I started writing ‘Hunter’ around the same time as ‘Ivory’, and it’s sort of a different point of view from that. It took a darker sound, but I kind of like it. When I showed my manager a little while ago he said we had to get it out there. I think it was a good time too, just before the new year and reminder that I’m still making music.
It does very much feel like a progression from ‘Ivory’. What song would you recommend to people who haven’t heard your music before?
I think it would have to be Ivory. That song has done a lot for me and was inspired by such an amazing experience.
You’ve got a UK headline tour coming up next year, are you looking forward to it?
Yes! It’s going to be great. So there’s the UK tour in January and then in February I’m doing a few shows in the US.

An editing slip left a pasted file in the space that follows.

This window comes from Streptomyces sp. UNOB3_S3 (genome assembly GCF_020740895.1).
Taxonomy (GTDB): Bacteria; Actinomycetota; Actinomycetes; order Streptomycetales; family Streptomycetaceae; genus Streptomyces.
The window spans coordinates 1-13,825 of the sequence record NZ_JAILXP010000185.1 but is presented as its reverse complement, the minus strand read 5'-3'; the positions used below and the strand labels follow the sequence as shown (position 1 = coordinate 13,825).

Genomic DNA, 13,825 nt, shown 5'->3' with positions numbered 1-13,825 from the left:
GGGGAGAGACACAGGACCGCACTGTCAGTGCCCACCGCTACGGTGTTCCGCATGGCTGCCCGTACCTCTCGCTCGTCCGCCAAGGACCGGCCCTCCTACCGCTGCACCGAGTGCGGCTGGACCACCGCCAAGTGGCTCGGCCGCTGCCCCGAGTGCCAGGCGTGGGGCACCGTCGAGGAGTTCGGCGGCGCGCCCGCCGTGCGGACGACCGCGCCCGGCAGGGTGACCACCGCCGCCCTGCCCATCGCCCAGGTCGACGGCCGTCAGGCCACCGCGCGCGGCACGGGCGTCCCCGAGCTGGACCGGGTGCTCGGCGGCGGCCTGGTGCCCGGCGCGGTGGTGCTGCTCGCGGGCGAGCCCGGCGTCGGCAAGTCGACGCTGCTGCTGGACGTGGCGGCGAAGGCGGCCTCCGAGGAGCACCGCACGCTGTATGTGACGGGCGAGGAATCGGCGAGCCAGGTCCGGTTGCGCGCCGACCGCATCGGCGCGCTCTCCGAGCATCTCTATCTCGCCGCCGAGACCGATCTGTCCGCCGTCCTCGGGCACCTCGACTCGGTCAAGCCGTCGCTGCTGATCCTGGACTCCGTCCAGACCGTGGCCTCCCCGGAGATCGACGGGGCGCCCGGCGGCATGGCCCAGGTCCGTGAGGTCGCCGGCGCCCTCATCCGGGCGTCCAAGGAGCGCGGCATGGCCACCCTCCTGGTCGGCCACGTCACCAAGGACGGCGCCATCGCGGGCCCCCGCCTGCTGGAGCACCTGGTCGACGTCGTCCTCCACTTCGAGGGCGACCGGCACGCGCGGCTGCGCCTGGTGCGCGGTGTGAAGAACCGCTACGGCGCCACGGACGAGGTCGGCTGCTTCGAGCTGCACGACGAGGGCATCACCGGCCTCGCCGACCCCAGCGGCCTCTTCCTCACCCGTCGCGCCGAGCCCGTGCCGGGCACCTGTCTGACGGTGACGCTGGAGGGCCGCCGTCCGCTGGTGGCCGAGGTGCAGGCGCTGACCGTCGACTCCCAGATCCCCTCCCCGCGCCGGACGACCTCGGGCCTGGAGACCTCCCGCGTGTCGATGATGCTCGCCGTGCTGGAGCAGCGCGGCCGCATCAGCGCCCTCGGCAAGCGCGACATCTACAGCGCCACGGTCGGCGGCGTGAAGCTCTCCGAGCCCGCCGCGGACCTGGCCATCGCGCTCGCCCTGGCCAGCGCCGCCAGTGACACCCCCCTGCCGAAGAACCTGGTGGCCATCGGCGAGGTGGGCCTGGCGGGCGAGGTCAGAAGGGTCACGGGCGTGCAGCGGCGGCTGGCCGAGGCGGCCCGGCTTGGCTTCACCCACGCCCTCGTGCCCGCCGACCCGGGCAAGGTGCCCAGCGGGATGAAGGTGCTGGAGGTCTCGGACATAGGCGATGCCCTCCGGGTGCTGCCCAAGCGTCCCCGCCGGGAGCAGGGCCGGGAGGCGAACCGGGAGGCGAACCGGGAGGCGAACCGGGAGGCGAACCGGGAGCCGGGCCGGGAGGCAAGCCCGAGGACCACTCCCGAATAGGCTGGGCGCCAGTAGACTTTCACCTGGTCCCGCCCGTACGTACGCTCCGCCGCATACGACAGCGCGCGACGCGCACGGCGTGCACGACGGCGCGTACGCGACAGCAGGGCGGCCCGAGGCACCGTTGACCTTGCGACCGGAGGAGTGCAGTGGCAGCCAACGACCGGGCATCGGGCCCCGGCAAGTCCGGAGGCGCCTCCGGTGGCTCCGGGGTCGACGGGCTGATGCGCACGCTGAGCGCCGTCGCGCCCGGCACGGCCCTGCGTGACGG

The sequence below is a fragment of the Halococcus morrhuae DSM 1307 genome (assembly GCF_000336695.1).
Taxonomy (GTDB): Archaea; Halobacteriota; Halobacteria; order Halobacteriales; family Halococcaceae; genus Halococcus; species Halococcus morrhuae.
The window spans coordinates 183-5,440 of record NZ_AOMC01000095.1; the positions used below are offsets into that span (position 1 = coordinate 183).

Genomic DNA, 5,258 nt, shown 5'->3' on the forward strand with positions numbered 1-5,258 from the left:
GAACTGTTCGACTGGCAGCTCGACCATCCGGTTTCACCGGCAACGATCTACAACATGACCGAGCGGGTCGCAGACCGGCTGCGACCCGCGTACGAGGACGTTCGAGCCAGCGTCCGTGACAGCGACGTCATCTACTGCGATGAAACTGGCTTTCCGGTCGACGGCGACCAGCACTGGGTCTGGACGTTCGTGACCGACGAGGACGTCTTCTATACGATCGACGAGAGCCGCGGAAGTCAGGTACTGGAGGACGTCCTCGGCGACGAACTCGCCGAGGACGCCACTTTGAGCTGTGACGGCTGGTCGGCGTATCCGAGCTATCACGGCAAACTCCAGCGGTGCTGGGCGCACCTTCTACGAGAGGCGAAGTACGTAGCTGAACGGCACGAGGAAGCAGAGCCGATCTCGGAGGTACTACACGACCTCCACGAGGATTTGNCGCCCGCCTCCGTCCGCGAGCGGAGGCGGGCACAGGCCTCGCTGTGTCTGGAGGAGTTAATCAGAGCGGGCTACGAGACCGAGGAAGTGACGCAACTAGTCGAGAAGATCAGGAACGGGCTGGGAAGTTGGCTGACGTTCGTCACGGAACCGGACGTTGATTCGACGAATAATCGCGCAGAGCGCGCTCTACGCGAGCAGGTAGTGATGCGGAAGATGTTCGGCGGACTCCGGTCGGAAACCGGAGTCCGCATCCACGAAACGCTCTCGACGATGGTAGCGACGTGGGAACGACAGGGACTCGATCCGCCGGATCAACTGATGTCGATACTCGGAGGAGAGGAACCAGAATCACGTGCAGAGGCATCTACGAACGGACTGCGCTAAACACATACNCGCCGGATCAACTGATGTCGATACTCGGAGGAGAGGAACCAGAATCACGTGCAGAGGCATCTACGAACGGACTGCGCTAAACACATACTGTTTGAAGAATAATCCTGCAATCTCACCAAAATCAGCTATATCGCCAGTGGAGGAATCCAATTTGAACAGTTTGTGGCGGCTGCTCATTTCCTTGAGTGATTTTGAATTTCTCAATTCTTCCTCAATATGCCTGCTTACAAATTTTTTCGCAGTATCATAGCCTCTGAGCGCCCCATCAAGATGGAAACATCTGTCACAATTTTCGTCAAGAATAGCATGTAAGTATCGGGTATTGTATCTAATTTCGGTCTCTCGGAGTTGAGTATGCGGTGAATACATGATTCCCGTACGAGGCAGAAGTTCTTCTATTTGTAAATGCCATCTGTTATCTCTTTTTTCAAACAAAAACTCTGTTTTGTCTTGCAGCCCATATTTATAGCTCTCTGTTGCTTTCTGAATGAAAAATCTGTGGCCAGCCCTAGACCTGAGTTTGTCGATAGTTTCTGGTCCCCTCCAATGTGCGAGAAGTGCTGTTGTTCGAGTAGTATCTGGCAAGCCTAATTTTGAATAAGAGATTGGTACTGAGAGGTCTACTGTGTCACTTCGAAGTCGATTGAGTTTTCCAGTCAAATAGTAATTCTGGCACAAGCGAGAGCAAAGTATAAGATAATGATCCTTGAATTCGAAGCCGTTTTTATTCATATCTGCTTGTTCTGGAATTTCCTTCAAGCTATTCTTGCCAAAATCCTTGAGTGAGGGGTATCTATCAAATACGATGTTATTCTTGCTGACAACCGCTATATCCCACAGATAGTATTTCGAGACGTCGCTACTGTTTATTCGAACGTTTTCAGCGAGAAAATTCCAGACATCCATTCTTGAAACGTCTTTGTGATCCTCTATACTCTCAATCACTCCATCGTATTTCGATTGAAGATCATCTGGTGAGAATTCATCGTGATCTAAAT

Any pre-show rituals?
We have a big band hug, just to make sure everyone’s alright before the show and we’re all relaxed so we can play a good gig. But nothing other than that really, we just like to be relaxed before the show.
Who are your musical influences?
I try not to be influenced too much by any one person and take things from different people and genres. Johnny Cash has always been a big inspiration for me, I really like his music.
If you could collaborate with any artist who would it be?
Bon Iver. I think that would be amazing.
What would you like to achieve through your music?